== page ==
About this Research Topic
Eudaimonia – often interpreted as ‘flourishing’, ‘living well’ or ‘pursuing one’s true purpose’ – is a perennial philosophical concept in western scholarship. It is about purpose, identity, ethics, and virtue – living well and treating others accordingly. Eudaimonia is concerned with societal harmony, community, and the pursuit of personal fulfillment through action. Frequently going unarticulated, especially within the practice of music education, eudaimonia is embedded in the principles underpinning contemporary institutions, from (neo)liberal capitalist democracies such as the United States of America, Newman’s ideal of the university and higher education, and the human compulsion to make art.
While this is, then, a perennial concern, it is also pertinent and timely. Extant scholarship around music education and eudaimonia includes work by Elliott and Silverman in 2017, 2015, 2014, 2013, Smith in 2017, 2016, 2020, Bowman in 2012, Morton in 2012, Silverman in 2012, and Määttänen in 2003. Other scholarship alludes to eudaimonia but does not use precisely this term, such as Regelski in 2014 and 2005, Westerlund in 2008, and Woodford in 2005, bringing innovative thinkers from diverse fields and disciplines to reflect on what the good life in music means is both necessary and urgent.
Ideologically, eudaimonia is positioned in a unique place. It has the curious and alluring quality of appealing to those with liberal-individualist tendencies as well as to people with more community-socialist-anarchist leanings. Music learning, in higher education contexts, in particular, emphasizes both ends of this spectrum, as suggested by Moir (in press), Smith in 2016, Smith and Gillett in 2015, and Thorley in 2020. As such, this Research Topic is both uniquely timely and singly capable of reaching across contemporary ideological divisions that threaten to widen into in-traversable socio-political chasms. Such resources appear scarce, but they are also vital and essential to the work of today’s educators in music, education, and the arts. This article collection will build on the existing body research highlighting and discussing issues at the core of the human experience and at the heart of schooling and other learning environments, practices, and systems.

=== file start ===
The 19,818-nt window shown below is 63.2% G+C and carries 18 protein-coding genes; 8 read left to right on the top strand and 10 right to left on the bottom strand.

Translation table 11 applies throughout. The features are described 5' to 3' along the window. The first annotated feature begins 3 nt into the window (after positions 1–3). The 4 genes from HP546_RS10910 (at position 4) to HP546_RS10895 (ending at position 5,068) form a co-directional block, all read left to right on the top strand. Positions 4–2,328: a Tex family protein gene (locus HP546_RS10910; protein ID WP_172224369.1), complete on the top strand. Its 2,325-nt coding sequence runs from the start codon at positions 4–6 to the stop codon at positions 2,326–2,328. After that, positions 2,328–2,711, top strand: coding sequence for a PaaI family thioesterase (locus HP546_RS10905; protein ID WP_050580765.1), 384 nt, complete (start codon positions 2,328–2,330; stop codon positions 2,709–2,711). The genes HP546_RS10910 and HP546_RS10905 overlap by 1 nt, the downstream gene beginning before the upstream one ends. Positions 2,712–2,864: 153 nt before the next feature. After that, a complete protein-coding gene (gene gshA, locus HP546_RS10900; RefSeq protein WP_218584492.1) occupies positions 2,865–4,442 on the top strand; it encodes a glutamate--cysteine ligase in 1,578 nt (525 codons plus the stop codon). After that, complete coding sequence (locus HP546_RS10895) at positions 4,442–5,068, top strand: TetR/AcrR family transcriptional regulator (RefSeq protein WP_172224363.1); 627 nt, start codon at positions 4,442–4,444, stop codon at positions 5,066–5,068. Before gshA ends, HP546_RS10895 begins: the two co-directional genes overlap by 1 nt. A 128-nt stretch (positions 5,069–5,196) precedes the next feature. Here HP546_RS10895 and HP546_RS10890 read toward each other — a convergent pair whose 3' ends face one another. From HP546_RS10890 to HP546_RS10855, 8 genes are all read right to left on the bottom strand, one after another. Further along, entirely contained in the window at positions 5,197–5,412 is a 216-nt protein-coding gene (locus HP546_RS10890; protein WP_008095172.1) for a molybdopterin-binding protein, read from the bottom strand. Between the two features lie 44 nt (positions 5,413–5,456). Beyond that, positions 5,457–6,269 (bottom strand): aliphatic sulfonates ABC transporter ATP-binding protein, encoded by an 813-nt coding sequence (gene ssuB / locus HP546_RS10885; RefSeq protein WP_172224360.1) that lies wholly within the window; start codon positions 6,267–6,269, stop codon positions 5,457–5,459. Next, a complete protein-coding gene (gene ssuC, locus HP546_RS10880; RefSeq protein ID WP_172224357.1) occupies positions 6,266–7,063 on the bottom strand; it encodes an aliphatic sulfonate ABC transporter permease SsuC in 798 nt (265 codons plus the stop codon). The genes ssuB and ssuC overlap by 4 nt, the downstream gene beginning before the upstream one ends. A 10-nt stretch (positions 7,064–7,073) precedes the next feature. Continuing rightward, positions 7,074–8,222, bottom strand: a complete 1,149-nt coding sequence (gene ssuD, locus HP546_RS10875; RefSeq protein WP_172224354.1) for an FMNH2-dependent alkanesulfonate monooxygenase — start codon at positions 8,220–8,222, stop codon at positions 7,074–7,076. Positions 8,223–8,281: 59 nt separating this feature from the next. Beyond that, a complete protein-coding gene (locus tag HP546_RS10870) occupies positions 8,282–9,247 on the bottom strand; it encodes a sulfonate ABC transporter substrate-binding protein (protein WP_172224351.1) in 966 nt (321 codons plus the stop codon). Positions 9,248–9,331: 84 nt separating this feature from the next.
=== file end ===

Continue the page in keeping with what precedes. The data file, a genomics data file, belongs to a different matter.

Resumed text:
We welcome articles on themes related to eudaimonia and music learning, including but not limited to:
• Intersections of education, wellbeing, therapy, and community;
• Climate change, eco-literacy, eco-awareness and music and/or education;
• Historical factors contributing to understanding various kinds of “eudaemonic” interactions in music and education;
• Understandings of eudaimonia that activate and guide “revolutions” in music teaching/learning procedures as these relate to issues of moral development, racism, homophobia, poverty, neoliberalism and so forth;
• Relationships among social, cultural, political, gendered, racial considerations with eudaimonia in/for music and/or teaching-and-learning;
• Roles for musical and educational technologies have in/for eudaimonia in music education and community music contexts;
• Diverse philosophical perspectives (both from eastern and western) on spirituality, holistic well-being, and human flourishing
Keywords: music, learning, education, ethics, eudaimonia
Important Note: All contributions to this Research Topic must be within the scope of the section and journal to which they are submitted, as defined in their mission statements. Frontiers reserves the right to guide an out-of-scope manuscript to a more suitable section or journal at any stage of peer review.